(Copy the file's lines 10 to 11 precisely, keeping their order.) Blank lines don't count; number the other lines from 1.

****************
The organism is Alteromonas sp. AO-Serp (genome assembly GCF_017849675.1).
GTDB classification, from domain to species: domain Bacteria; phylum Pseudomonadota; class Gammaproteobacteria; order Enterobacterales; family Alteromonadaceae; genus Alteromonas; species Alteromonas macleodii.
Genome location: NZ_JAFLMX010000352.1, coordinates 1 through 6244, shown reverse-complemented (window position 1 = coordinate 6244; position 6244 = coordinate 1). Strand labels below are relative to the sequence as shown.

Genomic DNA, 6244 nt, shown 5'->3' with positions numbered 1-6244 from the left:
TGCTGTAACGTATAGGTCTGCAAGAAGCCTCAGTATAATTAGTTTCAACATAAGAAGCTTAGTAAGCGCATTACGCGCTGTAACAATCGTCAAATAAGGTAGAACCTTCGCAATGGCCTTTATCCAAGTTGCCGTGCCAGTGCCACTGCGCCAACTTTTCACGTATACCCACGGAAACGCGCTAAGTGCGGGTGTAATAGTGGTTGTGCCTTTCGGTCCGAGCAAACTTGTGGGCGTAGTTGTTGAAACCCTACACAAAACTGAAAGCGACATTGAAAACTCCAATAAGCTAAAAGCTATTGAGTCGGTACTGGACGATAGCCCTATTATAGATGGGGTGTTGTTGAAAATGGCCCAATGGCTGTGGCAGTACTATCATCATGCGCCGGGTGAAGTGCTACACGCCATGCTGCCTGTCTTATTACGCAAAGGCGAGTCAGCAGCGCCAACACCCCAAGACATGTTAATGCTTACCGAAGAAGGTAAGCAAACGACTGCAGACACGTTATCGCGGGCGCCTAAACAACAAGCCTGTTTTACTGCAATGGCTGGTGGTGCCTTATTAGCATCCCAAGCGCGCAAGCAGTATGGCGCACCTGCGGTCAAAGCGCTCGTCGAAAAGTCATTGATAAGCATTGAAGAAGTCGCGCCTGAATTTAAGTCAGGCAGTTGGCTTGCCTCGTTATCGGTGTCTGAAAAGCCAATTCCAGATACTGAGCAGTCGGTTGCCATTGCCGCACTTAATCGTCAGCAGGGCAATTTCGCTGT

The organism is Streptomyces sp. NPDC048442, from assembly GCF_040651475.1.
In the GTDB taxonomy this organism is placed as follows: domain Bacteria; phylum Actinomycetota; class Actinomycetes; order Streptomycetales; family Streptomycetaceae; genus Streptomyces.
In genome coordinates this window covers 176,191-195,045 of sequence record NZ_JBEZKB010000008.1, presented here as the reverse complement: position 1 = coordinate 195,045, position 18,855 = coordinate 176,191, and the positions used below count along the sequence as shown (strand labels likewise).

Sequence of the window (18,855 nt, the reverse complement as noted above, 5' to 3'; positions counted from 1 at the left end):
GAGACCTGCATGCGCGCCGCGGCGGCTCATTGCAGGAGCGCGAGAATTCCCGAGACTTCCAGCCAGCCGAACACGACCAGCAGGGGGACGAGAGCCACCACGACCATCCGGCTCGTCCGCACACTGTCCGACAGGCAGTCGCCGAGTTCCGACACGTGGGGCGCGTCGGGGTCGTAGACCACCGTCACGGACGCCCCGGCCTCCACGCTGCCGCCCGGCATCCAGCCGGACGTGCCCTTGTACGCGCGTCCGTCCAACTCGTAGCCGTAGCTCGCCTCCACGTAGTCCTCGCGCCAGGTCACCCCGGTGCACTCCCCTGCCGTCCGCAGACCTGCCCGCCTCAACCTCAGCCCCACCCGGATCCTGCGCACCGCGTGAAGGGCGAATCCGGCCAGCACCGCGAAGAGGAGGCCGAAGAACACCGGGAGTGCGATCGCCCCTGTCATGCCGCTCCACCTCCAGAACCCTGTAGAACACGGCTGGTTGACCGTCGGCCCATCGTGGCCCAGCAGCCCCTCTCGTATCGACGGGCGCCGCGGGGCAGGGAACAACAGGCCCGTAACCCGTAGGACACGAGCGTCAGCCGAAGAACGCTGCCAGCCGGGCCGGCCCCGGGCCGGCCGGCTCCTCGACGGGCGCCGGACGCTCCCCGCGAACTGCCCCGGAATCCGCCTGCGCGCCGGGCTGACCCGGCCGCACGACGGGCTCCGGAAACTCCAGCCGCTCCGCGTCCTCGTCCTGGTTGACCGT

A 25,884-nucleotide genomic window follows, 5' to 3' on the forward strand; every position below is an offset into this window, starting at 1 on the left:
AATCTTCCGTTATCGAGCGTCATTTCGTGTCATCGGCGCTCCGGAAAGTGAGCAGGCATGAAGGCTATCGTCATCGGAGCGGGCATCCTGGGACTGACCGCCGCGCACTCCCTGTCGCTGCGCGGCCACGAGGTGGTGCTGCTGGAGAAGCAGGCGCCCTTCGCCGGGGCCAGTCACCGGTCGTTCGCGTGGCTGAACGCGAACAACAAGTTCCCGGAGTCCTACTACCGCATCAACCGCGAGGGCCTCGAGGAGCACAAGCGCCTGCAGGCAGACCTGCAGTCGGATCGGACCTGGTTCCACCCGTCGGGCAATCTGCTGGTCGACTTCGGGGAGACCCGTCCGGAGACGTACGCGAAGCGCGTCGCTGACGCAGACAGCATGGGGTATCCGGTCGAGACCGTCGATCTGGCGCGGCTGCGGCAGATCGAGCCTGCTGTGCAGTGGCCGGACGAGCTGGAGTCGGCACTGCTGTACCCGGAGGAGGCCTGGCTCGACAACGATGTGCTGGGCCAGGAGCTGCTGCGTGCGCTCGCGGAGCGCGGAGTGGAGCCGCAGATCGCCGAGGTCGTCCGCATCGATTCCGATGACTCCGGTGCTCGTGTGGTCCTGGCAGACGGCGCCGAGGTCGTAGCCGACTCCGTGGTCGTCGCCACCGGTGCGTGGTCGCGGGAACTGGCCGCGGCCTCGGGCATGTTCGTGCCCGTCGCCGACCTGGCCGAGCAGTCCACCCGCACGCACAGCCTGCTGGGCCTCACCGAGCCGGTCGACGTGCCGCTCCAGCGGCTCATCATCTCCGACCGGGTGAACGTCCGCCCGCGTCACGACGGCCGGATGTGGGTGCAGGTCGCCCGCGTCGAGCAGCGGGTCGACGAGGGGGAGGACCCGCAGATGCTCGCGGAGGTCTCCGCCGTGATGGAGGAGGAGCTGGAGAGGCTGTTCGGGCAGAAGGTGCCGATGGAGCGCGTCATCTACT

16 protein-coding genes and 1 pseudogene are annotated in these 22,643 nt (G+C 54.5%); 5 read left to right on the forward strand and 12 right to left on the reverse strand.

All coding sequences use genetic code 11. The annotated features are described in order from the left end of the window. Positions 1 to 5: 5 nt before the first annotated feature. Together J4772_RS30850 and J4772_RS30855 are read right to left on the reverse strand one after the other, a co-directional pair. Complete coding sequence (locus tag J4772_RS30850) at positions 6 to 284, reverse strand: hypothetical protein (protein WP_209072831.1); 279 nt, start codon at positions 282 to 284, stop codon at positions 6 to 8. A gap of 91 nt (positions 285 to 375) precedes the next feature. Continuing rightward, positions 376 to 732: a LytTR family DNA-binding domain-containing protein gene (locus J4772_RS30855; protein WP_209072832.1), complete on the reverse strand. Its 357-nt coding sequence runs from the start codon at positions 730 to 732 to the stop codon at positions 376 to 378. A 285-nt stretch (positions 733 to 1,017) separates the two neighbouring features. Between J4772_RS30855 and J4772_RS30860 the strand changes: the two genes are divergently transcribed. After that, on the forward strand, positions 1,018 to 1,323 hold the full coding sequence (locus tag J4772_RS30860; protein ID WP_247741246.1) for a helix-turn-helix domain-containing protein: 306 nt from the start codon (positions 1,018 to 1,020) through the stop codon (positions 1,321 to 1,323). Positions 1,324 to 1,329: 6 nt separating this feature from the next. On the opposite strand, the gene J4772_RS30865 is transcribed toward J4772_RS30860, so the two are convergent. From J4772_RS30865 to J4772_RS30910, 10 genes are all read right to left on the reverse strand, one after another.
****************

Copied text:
GAGACCTGCATGCGCGCCGCGGCGGCTCATTGCAGGAGCGCGAGAATTCCCGAGACTTCCAGCCAGCCGAACACGACCAGCAGGGGGACGAGAGCCACCACGACCATCCGGCTCGTCCGCACACTGTCCGACAGGCAGTCGCCGAGTTCCGACACGTGGGGCGCGTCGGGGTCGTAGACCACCGTCACGGACGCCCCGGCCTCCACGCTGCCGCCCGGCATCCAGCCGGACGTGCCCTTGTACGCGCGTCCGTCCAACTCGTAGCCGTAGCTCGCCTCCACGTAGTCCTCGCGCCAGGTCACCCCGGTGCACTCCCCTGCCGTCCGCAGACCTGCCCGCCTCAACCTCAGCCCCACCCGGATCCTGCGCACCGCGTGAAGGGCGAATCCGGCCAGCACCGCGAAGAGGAGGCCGAAGAACACCGGGAGTGCGATCGCCCCTGTCATGCCGCTCCACCTCCAGAACCCTGTAGAACACGGCTGGTTGACCGTCGGCCCATCGTGGCCCAGCAGCCCCTCTCGTATCGACGGGCGCCGCGGGGCAGGGAACAACAGGCCCGTAACCCGTAGGACACGAGCGTCAGCCGAAGAACGCTGCCAGCCGGGCCGGCCCCGGGCCGGCCGGCTCCTCGACGGGCGCCGGACGCTCCCCGCGAACTGCCCCGGAATCCGCCTGCGCGCCGGGCTGACCCGGCCGCACGACGGGCTCCGGAAACTCCAGCCGCTCCGCGTCCTCGTCCTGGTTGACCGT

A 25,884-nucleotide genomic window follows, 5' to 3' on the forward strand; every position below is an offset into this window, starting at 1 on the left: